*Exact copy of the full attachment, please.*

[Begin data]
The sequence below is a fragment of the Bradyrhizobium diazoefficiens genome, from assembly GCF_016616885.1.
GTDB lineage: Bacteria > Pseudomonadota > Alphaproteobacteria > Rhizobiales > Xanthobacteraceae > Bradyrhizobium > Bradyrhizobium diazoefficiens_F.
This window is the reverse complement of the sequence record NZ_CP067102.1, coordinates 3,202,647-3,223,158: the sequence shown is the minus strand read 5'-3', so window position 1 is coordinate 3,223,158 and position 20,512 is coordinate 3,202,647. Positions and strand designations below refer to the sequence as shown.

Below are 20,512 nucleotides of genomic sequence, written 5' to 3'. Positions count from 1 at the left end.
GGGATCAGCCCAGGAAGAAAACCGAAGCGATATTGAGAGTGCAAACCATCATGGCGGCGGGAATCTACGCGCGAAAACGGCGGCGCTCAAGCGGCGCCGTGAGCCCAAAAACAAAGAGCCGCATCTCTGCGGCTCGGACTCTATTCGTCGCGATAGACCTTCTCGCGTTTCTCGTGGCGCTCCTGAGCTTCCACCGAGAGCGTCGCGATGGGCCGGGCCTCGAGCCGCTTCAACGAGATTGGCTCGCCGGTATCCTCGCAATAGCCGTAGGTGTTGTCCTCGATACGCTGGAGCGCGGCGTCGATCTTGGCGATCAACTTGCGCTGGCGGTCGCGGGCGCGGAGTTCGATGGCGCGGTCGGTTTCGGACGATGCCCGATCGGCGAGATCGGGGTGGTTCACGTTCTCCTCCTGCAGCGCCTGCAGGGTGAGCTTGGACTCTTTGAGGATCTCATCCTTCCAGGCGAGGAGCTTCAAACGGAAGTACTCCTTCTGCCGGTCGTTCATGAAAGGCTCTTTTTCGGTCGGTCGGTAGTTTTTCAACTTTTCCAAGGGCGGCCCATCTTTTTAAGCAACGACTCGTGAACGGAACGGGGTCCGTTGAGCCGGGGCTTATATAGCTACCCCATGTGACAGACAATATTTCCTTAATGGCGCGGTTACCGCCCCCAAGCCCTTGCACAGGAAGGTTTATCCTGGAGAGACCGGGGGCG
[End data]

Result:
The sequence below is a fragment of the Bradyrhizobium diazoefficiens genome, from assembly GCF_016616885.1.
GTDB lineage: Bacteria > Pseudomonadota > Alphaproteobacteria > Rhizobiales > Xanthobacteraceae > Bradyrhizobium > Bradyrhizobium diazoefficiens_F.
This window is the reverse complement of the sequence record NZ_CP067102.1, coordinates 3,202,647-3,223,158: the sequence shown is the minus strand read 5'-3', so window position 1 is coordinate 3,223,158 and position 20,512 is coordinate 3,202,647. Positions and strand designations below refer to the sequence as shown.

Below are 20,512 nucleotides of genomic sequence, written 5' to 3'. Positions count from 1 at the left end.
GGGATCAGCCCAGGAAGAAAACCGAAGCGATATTGAGAGTGCAAACCATCATGGCGGCGGGAATCTACGCGCGAAAACGGCGGCGCTCAAGCGGCGCCGTGAGCCCAAAAACAAAGAGCCGCATCTCTGCGGCTCGGACTCTATTCGTCGCGATAGACCTTCTCGCGTTTCTCGTGGCGCTCCTGAGCTTCCACCGAGAGCGTCGCGATGGGCCGGGCCTCGAGCCGCTTCAACGAGATTGGCTCGCCGGTATCCTCGCAATAGCCGTAGGTGTTGTCCTCGATACGCTGGAGCGCGGCGTCGATCTTGGCGATCAACTTGCGCTGGCGGTCGCGGGCGCGGAGTTCGATGGCGCGGTCGGTTTCGGACGATGCCCGATCGGCGAGATCGGGGTGGTTCACGTTCTCCTCCTGCAGCGCCTGCAGGGTGAGCTTGGACTCTTTGAGGATCTCATCCTTCCAGGCGAGGAGCTTCAAACGGAAGTACTCCTTCTGCCGGTCGTTCATGAAAGGCTCTTTTTCGGTCGGTCGGTAGTTTTTCAACTTTTCCAAGGGCGGCCCATCTTTTTAAGCAACGACTCGTGAACGGAACGGGGTCCGTTGAGCCGGGGCTTATATAGCTACCCCATGTGACAGACAATATTTCCTTAATGGCGCGGTTACCGCCCCCAAGCCCTTGCACAGGAAGGTTTATCCTGGAGAGACCGGGGGCG